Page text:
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The origins of nonlinearity in the Mode II delamination fracture of three organic matrix, carbon fiber composite materials was investigated. This was accomplished by testing specimens with different types of starter cracks and by loading and unloading these specimens several times so that the change in nonlinearity as the delaminations grew could be measured. The load at which crack growth initiated was determined by acoustic emission. Slow crack growth was found to be the principal cause of nonlinearity in the materials tested. The crack velocity obeyed the same power law dependence on GII as has been observed for slow crack growth in visco-elastic polymers. For the first loading from the end of the starter cracks, plastic deformation at the crack tip also contributed to the nonlinearity. Other sources of nonlinearity included an increasing fracture resistance in one of the materials as well as problems associated with producing a clean, sharp starter notch with a straight crack front. The implications of these findings to the use of linear elastic fracture mechanics for predicting delamination behavior of these materials and to the measurement of Mode II interlaminar fracture toughness are also discussed.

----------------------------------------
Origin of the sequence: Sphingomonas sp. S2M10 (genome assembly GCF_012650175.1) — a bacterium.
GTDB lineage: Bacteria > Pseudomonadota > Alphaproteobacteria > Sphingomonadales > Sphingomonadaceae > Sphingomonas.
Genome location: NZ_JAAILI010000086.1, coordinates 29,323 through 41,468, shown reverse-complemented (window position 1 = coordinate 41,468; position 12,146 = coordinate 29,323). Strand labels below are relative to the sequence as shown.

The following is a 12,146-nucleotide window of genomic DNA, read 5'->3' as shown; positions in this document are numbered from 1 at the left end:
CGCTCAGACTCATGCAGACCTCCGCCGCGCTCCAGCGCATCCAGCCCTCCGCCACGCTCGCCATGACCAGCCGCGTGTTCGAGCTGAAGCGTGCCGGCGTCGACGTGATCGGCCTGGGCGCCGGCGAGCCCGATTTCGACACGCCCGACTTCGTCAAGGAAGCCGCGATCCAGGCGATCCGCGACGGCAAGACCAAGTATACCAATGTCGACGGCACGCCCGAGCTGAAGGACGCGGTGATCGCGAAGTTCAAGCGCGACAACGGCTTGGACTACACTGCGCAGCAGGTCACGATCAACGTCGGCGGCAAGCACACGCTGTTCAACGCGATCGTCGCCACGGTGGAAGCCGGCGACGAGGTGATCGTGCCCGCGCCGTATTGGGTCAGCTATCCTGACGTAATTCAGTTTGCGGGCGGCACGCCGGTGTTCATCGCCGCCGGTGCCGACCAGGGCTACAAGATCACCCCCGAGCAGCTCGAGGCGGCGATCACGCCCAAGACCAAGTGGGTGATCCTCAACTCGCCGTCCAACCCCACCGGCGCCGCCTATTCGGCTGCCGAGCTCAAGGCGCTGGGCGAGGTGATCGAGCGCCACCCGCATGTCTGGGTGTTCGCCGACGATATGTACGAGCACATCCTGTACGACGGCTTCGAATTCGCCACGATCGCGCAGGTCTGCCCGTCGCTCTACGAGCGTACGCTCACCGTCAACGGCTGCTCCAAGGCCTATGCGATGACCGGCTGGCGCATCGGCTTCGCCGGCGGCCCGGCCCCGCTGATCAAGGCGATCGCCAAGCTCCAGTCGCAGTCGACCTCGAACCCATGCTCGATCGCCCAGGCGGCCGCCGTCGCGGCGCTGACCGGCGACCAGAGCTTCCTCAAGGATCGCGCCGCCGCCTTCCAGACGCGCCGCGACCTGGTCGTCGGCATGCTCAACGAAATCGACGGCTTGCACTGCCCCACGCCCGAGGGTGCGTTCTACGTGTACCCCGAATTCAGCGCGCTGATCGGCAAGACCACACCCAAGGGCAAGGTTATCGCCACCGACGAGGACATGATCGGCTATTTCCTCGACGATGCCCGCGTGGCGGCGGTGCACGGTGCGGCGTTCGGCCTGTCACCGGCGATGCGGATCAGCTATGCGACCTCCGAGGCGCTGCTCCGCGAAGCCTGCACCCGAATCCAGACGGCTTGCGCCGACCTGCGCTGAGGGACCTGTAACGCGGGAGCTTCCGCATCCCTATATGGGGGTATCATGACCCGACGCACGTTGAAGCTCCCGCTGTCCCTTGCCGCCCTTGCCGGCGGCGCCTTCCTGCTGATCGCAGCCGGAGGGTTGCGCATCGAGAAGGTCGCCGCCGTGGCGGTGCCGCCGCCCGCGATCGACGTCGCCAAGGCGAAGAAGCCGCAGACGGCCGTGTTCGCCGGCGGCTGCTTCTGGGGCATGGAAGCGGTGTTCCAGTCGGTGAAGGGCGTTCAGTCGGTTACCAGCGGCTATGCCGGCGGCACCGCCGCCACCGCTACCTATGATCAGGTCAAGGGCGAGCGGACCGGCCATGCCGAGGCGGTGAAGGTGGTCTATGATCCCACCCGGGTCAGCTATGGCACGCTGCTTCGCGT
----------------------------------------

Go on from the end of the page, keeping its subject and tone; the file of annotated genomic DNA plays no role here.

delamination, fracture, Mode II, nonlinearity, visco-elastic polymers, plastic, R, -curve, test methods, composite materials, fatigue (materials) fracture
Leader, Defence Research Establishment Pacific, FMO, Victoria, British Columbia